Obtaining functional and inclusive societal organization is not a simple matter of ‘doing it’ by subscribing to winning formulae as there are many choices to be made in the process. Given that conceptual frameworks always guide thoughts, judgments and actions, how we relate to ‘sustainability’ specifically becomes relevant if we aim to achieve a more liveable society. It is increasingly appreciated how all societies contain ‘wicked problems’ or socio-cultural challenges that are multidimensional, hard to pin down and consequently extremely challenging to solve. This seminar engages with the consequent need to recognise this complexity by assembling three ‘brave’ takes on far-advanced problems bedevilling conventionally conceptualised paths towards sustainability. Arguing against oversimplification that comes from domination of polarizing concepts and unquestioned practices and rhetorics, the aim of this seminar is to foster explorations into new territories from which we may learn. This involves thinking differently, even if such thinking must sometimes both provoke and cauterise dissent, and revisit divergent ideological standpoints in order not to dismiss out-of-hand ways towards supposedly common goals.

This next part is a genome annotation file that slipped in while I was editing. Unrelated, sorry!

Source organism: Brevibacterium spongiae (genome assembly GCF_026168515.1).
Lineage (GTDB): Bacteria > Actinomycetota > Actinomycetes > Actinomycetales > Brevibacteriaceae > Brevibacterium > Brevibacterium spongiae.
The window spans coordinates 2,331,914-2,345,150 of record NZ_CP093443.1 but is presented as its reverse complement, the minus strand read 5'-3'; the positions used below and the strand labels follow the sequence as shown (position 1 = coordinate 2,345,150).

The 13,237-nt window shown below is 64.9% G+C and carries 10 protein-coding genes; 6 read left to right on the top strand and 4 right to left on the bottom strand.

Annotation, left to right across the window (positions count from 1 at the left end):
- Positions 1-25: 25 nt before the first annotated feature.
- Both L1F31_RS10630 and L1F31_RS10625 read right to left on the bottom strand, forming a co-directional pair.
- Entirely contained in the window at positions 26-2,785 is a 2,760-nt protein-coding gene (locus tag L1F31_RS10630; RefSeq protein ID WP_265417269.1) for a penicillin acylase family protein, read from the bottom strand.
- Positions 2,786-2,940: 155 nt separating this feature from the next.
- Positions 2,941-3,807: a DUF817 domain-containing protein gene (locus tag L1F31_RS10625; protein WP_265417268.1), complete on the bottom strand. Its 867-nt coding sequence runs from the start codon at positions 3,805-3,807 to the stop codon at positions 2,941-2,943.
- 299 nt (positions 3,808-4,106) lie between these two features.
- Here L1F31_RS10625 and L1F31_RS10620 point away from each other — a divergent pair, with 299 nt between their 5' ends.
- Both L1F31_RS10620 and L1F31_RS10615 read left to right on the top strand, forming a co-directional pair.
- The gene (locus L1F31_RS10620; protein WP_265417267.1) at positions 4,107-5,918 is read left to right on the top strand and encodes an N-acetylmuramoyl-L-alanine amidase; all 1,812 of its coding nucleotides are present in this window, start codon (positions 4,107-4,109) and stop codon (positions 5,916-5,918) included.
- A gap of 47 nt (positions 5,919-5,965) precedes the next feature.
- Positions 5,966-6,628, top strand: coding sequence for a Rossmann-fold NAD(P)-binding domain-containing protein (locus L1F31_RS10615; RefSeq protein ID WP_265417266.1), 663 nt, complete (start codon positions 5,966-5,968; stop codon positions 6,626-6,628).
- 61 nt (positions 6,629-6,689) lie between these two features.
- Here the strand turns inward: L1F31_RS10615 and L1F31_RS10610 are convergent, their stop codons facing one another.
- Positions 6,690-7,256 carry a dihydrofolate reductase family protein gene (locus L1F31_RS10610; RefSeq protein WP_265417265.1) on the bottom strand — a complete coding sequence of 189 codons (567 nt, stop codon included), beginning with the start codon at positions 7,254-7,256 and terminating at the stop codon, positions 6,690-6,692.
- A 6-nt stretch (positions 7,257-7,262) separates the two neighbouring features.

Target groups: both planning practicians at the municipal and regional levels, and researchers with interest in the discussed issues.
Discussion topics: poverty and social exclusion, rural and urban sociology, social determinants of health and well-being, social sustainability, policy planning, research impact, quality of life, multisectorial collaboration, urban-rural dichotomy